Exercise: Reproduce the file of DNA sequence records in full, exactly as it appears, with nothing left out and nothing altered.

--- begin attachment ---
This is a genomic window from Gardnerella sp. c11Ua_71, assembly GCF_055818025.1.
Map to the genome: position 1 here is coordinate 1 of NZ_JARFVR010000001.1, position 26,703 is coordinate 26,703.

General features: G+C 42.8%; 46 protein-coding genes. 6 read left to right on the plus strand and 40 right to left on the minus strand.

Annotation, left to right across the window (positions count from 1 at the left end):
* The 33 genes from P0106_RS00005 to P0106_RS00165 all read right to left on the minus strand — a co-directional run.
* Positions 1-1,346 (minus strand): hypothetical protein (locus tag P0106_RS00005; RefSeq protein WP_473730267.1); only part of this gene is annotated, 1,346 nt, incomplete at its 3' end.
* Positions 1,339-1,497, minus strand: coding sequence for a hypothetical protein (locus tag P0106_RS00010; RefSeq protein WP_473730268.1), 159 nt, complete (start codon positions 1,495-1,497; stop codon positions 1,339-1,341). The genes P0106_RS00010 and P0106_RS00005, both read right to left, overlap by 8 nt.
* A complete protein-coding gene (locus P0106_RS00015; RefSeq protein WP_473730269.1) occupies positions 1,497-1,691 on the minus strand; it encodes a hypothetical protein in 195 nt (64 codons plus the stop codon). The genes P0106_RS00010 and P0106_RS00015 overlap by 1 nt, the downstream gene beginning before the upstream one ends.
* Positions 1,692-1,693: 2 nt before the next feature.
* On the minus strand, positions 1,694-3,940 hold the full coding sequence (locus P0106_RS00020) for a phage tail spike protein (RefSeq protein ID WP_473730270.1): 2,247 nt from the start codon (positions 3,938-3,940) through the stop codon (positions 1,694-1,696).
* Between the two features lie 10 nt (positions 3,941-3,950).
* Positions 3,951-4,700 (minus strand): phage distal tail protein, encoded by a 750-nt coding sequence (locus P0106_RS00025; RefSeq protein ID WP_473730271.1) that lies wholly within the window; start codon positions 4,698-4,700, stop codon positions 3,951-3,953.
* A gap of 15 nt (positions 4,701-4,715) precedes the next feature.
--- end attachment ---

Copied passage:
This is a genomic window from Gardnerella sp. c11Ua_71, assembly GCF_055818025.1.
Map to the genome: position 1 here is coordinate 1 of NZ_JARFVR010000001.1, position 26,703 is coordinate 26,703.

General features: G+C 42.8%; 46 protein-coding genes. 6 read left to right on the plus strand and 40 right to left on the minus strand.

Annotation, left to right across the window (positions count from 1 at the left end):
* The 33 genes from P0106_RS00005 to P0106_RS00165 all read right to left on the minus strand — a co-directional run.
* Positions 1-1,346 (minus strand): hypothetical protein (locus tag P0106_RS00005; RefSeq protein WP_473730267.1); only part of this gene is annotated, 1,346 nt, incomplete at its 3' end.
* Positions 1,339-1,497, minus strand: coding sequence for a hypothetical protein (locus tag P0106_RS00010; RefSeq protein WP_473730268.1), 159 nt, complete (start codon positions 1,495-1,497; stop codon positions 1,339-1,341). The genes P0106_RS00010 and P0106_RS00005, both read right to left, overlap by 8 nt.
* A complete protein-coding gene (locus P0106_RS00015; RefSeq protein WP_473730269.1) occupies positions 1,497-1,691 on the minus strand; it encodes a hypothetical protein in 195 nt (64 codons plus the stop codon). The genes P0106_RS00010 and P0106_RS00015 overlap by 1 nt, the downstream gene beginning before the upstream one ends.
* Positions 1,692-1,693: 2 nt before the next feature.
* On the minus strand, positions 1,694-3,940 hold the full coding sequence (locus P0106_RS00020) for a phage tail spike protein (RefSeq protein ID WP_473730270.1): 2,247 nt from the start codon (positions 3,938-3,940) through the stop codon (positions 1,694-1,696).
* Between the two features lie 10 nt (positions 3,941-3,950).
* Positions 3,951-4,700 (minus strand): phage distal tail protein, encoded by a 750-nt coding sequence (locus P0106_RS00025; RefSeq protein ID WP_473730271.1) that lies wholly within the window; start codon positions 4,698-4,700, stop codon positions 3,951-3,953.
* A gap of 15 nt (positions 4,701-4,715) precedes the next feature.